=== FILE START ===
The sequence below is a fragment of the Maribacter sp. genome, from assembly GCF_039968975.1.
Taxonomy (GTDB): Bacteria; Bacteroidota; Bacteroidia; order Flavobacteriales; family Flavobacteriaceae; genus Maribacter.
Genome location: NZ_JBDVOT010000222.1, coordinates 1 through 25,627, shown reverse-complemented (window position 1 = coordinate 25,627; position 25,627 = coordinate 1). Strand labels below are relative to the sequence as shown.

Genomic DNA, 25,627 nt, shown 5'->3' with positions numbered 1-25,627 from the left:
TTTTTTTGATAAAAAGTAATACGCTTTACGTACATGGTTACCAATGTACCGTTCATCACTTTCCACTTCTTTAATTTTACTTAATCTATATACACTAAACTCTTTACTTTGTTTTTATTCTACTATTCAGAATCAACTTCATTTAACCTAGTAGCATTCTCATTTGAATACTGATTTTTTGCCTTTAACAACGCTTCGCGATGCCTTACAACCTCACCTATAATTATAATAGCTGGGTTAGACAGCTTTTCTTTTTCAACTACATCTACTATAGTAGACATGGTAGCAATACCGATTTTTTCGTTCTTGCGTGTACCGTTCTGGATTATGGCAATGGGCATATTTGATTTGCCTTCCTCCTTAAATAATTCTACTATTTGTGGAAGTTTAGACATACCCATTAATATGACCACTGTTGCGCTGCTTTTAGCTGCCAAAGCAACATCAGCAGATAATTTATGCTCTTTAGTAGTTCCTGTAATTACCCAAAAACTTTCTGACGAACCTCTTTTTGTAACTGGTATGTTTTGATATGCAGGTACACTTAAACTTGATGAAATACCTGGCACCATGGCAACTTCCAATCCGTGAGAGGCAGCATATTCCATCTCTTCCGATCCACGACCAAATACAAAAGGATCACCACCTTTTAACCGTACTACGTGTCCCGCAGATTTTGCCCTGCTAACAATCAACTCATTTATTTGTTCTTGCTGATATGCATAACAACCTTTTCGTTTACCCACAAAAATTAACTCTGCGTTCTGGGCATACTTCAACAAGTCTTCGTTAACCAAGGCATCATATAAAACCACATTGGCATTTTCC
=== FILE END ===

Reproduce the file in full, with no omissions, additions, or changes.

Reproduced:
The sequence below is a fragment of the Maribacter sp. genome, from assembly GCF_039968975.1.
Taxonomy (GTDB): Bacteria; Bacteroidota; Bacteroidia; order Flavobacteriales; family Flavobacteriaceae; genus Maribacter.
Genome location: NZ_JBDVOT010000222.1, coordinates 1 through 25,627, shown reverse-complemented (window position 1 = coordinate 25,627; position 25,627 = coordinate 1). Strand labels below are relative to the sequence as shown.

Genomic DNA, 25,627 nt, shown 5'->3' with positions numbered 1-25,627 from the left:
TTTTTTTGATAAAAAGTAATACGCTTTACGTACATGGTTACCAATGTACCGTTCATCACTTTCCACTTCTTTAATTTTACTTAATCTATATACACTAAACTCTTTACTTTGTTTTTATTCTACTATTCAGAATCAACTTCATTTAACCTAGTAGCATTCTCATTTGAATACTGATTTTTTGCCTTTAACAACGCTTCGCGATGCCTTACAACCTCACCTATAATTATAATAGCTGGGTTAGACAGCTTTTCTTTTTCAACTACATCTACTATAGTAGACATGGTAGCAATACCGATTTTTTCGTTCTTGCGTGTACCGTTCTGGATTATGGCAATGGGCATATTTGATTTGCCTTCCTCCTTAAATAATTCTACTATTTGTGGAAGTTTAGACATACCCATTAATATGACCACTGTTGCGCTGCTTTTAGCTGCCAAAGCAACATCAGCAGATAATTTATGCTCTTTAGTAGTTCCTGTAATTACCCAAAAACTTTCTGACGAACCTCTTTTTGTAACTGGTATGTTTTGATATGCAGGTACACTTAAACTTGATGAAATACCTGGCACCATGGCAACTTCCAATCCGTGAGAGGCAGCATATTCCATCTCTTCCGATCCACGACCAAATACAAAAGGATCACCACCTTTTAACCGTACTACGTGTCCCGCAGATTTTGCCCTGCTAACAATCAACTCATTTATTTGTTCTTGCTGATATGCATAACAACCTTTTCGTTTACCCACAAAAATTAACTCTGCGTTCTGGGCATACTTCAACAAGTCTTCGTTAACCAAGGCATCATATAAAACCACATTGGCATTTTCC